I want to remind everyone that the annual budget for CSIS, the RCMP, and CSE is close to $4 billion. That responsibility, not to mention the significant amount of taxpayer money involved, justifies the creation of this committee of parliamentarians. I know that every MP represents his or her constituents admirably. That is the spirit in which the members of this parliamentary committee will be tasked with overseeing these operations.
To get back to my first point, the committee must be put together very carefully. All of our allies have parliamentary committees for international security, but they differ in their makeup and especially in their mandate. We can learn from both their experience and their flaws to ensure that our review committee is robust.
Quebeckers and Canadians want a watchdog with sharp teeth. The new committee must have full access to classified information, sufficient resources, and independence. Within reasonable limits, it must be able to share its findings with Canadians in an informative and transparent way.
Twelve years ago, an interim committee of parliamentarians on national security recommended that, should such a committee be created, it should have complete access to all of the information it needs.
Of course, the NDP will be working hard to ensure that this new committee has access to that information.
In that regard, Kent Roach and Craig Forcese, legal experts and authors of a book that was recently published on Bill C-51 and Canada's anti-terrorism laws, have said that without full access to classified information, the committee would not be able to accomplish its task. Mr. Forcese added that this is a good bill, albeit one with inevitable flaws, which likely reflect compromises designed to reconcile elements within the government. Bill C-22 is a good start, but even the best review mechanism in the world cannot make up for flawed legislation, such as Bill C-51. It is therefore important not to lose sight of the bigger picture. These are very clear statements from very competent individuals.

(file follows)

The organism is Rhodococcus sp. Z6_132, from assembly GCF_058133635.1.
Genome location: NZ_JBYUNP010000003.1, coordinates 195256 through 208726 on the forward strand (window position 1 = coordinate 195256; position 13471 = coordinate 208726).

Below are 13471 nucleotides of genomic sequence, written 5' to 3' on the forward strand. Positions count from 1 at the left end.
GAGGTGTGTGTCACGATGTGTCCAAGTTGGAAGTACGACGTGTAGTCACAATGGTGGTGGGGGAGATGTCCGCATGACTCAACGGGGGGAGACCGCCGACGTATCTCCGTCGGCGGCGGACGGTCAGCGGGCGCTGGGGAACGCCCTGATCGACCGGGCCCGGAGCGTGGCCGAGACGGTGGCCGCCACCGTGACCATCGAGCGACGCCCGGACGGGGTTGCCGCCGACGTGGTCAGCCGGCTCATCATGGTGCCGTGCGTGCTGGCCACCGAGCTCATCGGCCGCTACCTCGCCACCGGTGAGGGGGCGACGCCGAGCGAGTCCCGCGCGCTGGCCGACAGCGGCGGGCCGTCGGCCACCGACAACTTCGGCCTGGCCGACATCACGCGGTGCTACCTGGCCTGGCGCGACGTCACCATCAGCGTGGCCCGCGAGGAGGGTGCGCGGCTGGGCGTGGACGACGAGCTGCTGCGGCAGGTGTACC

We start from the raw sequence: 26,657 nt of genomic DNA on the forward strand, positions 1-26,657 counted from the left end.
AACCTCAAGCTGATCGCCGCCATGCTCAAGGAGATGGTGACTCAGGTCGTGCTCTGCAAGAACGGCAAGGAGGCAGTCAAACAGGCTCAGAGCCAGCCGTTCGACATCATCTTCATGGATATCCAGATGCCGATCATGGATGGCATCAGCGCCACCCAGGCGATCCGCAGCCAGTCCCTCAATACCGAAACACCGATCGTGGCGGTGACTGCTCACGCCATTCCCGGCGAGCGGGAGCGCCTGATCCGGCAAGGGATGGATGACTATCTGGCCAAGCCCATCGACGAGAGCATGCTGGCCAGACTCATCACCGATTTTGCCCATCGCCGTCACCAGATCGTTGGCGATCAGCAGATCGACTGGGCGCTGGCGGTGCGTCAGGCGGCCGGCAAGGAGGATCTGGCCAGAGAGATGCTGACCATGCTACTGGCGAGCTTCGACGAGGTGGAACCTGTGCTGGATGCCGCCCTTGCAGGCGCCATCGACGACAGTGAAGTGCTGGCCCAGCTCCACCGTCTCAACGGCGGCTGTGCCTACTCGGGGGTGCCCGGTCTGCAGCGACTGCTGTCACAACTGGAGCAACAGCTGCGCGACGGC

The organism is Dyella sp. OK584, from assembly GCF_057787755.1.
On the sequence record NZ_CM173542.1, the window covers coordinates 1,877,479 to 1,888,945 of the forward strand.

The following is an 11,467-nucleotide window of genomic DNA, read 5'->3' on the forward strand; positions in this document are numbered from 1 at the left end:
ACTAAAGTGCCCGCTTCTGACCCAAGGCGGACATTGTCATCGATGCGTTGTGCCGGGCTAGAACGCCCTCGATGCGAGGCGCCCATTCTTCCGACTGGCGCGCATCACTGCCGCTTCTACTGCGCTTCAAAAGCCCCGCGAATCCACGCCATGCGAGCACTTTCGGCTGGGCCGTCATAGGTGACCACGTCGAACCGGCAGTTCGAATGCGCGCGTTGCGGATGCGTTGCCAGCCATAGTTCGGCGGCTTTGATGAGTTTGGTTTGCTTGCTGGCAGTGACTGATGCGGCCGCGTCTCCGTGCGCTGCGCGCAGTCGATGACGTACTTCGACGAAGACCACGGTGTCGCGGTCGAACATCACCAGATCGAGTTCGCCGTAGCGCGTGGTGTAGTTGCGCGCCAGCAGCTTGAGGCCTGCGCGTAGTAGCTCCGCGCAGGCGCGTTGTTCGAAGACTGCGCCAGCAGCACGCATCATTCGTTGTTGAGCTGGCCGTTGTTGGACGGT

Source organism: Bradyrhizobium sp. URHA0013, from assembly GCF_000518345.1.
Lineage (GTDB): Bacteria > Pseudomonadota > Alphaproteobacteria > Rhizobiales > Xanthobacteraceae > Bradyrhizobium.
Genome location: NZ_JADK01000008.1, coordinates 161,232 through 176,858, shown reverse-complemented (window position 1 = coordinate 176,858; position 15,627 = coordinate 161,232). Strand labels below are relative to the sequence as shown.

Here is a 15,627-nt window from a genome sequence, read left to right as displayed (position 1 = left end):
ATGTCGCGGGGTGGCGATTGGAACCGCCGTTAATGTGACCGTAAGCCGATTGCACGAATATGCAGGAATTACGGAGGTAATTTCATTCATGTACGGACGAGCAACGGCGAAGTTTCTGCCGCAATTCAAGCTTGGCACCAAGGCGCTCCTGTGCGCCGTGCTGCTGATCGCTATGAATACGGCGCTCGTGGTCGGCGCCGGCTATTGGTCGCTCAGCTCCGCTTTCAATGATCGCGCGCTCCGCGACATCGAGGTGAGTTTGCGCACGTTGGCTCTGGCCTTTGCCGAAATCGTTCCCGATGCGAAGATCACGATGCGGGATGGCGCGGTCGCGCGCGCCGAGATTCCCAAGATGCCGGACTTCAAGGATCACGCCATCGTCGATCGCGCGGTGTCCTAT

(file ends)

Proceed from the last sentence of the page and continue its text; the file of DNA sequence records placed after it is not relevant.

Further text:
It seems obvious to me that the new parliamentary oversight committee must act as a sufficient counterbalance to restore Canadians' confidence and, more importantly, prevent the kind of abuse that we have seen or bring it to light.
On that note, in order to demonstrate why we need an oversight committee with adequate powers, I would like to draw the House's attention to fact that the excellent journalists at CBC/Radio-Canada managed to report that, from 2001 to 2004, Canadians were imprisoned and tortured in Syria with the complicity of Canadian authorities.
Following the September 11, 2001, attacks in New York, CSIS and the RCMP wanted to find al-Qaeda cells located within the country. In the end, that contributed to massive human rights violations and complicity in the torture of three individuals in Syria. CBC/Radio-Canada had to comb through some 18,000 documents to bring this story to light.
Let us be clear: complicity in torture is unacceptable. It is unacceptable for our authorities to use such an approach. While waiting for a proper parliamentary committee with the right tools to be set up, it is up to talented reporters, like the ones at CBC/Radio-Canada, to ensure that our national security institutions do not engage in this sort of abuse.
I think it is high time that we had this tool so that Quebeckers and Canadians can have confidence in the institutions responsible for protecting us.